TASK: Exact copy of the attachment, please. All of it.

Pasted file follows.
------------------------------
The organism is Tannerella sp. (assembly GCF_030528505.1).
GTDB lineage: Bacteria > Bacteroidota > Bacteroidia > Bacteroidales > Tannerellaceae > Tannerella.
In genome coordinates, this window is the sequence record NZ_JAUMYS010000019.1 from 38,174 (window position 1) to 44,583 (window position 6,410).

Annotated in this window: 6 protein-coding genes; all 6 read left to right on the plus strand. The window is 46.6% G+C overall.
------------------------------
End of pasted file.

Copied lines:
The organism is Tannerella sp. (assembly GCF_030528505.1).
GTDB lineage: Bacteria > Bacteroidota > Bacteroidia > Bacteroidales > Tannerellaceae > Tannerella.
In genome coordinates, this window is the sequence record NZ_JAUMYS010000019.1 from 38,174 (window position 1) to 44,583 (window position 6,410).

Annotated in this window: 6 protein-coding genes; all 6 read left to right on the plus strand. The window is 46.6% G+C overall.